These prooceedings were released on 18 August 1999. The proceedings are from a workshop organised by the Productivity Commission which was held in Canberra on 21 May 1999.
In recognition of the importance of how policy issues relating to structural adjustment are central to the debate on the future direction of microeconomic reform, the Commission commissioned five leading policy analysts to prepare papers for the workshop. These papers form part of the workshop. It was attended by about fifty participants including academics, senior government officials, consultants, and representatives from social and business groups and the union movement.
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Cover, Copyright, Foreword, Contents, Abbreviations
PART A INTRODUCTION AND OVERVIEW
PART B COMMISSIONED PAPERS
3 Distributional effects of structural change: some policy implications
4 Policy issues in structural adjustment
5 Structural change, growth and 'social justice' - an essay
6 Issues in structural reform
7 Structural adjustment: a mainly regional development perspective
PART C DISCUSSANT PAPERS
8 Structural change: objectives, evaluation and incentives
9 Evaluating policy changes: the economic and social dimensions
10 Delivering effective adjustment assistance
11 Issues in adjustment assistance
PART D APPENDICES
A Brief for commissioned papersB Workshop program
C List of participants
D Speaker and discussant profiles
Much of the recent debate about microeconomic reform in Australia reflects community concern about how adjustment and distributional consequences of reform are handled. In recognition of the importance of these issues, the Productivity Commission commissioned five leading policy analysts — Fred Argy, Malcolm Gray, Wolfgang Kasper, Elizabeth Savage and Cliff Walsh — to prepare papers for a workshop which was held in Canberra in May this year.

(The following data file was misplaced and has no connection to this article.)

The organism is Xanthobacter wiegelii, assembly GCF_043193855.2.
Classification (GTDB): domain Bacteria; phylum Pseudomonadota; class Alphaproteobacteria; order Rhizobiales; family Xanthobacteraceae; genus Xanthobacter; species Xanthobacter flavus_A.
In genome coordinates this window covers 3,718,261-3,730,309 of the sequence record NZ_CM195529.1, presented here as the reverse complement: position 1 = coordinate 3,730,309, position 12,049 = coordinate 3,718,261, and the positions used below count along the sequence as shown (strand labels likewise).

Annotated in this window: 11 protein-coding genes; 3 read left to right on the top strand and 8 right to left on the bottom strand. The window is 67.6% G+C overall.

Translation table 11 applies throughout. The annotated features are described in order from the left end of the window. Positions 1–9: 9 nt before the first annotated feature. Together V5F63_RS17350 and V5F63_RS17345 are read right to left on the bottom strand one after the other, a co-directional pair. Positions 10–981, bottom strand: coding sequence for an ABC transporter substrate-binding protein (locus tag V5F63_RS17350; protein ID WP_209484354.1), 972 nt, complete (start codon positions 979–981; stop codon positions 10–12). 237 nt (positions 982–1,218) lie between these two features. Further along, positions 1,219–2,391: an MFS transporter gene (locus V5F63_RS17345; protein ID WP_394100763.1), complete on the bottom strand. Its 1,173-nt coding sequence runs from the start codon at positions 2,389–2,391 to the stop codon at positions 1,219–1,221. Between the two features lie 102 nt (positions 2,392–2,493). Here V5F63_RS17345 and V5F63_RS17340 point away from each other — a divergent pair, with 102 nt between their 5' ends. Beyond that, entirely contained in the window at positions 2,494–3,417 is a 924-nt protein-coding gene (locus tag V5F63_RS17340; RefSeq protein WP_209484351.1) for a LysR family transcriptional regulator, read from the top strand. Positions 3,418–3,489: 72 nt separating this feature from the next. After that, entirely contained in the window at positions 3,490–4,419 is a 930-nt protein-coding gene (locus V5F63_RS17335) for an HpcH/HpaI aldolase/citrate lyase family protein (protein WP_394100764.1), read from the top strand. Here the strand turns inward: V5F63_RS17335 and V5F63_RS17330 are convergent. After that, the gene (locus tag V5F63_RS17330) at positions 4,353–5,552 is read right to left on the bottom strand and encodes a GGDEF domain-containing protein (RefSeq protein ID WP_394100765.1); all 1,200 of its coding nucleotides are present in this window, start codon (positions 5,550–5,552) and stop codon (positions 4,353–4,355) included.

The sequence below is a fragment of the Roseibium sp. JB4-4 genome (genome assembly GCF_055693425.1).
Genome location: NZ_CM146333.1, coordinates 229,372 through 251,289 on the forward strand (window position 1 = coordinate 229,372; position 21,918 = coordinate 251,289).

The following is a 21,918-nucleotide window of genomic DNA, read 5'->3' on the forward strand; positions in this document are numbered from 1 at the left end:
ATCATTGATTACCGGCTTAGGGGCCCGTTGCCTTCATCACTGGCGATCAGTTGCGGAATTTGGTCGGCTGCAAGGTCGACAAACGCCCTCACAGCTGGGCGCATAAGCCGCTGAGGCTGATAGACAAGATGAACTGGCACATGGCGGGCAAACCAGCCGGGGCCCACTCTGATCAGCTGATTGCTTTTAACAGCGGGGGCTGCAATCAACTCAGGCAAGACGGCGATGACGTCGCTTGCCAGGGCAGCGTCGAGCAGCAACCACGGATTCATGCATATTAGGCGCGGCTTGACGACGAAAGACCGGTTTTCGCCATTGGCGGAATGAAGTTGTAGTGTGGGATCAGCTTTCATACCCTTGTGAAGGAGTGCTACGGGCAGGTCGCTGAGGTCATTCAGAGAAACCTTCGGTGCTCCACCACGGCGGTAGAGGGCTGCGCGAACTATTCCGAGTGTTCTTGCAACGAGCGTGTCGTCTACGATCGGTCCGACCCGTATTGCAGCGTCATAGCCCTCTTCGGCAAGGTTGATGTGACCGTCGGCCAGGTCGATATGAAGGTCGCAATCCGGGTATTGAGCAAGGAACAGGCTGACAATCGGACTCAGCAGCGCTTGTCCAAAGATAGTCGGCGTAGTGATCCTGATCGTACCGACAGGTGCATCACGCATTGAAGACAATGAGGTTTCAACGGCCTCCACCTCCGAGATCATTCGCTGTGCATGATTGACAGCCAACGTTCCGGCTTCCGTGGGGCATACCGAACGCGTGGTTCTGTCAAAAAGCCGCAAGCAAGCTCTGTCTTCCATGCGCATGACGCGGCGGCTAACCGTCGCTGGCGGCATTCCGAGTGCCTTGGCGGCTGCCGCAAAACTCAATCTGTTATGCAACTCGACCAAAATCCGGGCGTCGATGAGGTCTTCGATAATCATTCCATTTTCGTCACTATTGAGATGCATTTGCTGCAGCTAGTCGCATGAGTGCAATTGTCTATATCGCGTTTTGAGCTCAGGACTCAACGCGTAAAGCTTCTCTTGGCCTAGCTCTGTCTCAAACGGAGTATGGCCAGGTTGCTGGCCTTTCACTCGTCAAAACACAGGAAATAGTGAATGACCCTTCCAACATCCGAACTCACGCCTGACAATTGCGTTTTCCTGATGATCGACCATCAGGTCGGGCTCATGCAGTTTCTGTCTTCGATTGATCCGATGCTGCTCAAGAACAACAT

These papers form part of the proceedings of the workshop, Structural adjustment — exploring the policy issues, released today.
Around fifty participants attended the workshop including leading academics, senior public servants, consultants, representatives from social and business groups and the union movement.
The proceedings explore some challenging questions for policy makers. These include how adjustment and distribution issues should be dealt with in the process of evaluating specific policy changes and what approaches work best to support the adjustment process associated with implementing policy changes?
The Commission is following up the workshop with a research study setting out its position on key policy issues, to be published early next year. The workshop and subsequent research will also be used to inform the Commission's approach to its inquiries and wider program of research.
A broad summary of the main points made in the commissioned papers, discussant papers and the general discussion can be found in the overview section of the workshop proceedings. The views expressed in the workshop proceedings are those of the authors and participants and do not necessarily reflect the views of the Productivity Commission.
Leonora Nicol (Media and Publications) 02 6240 3239 / 0417 665 443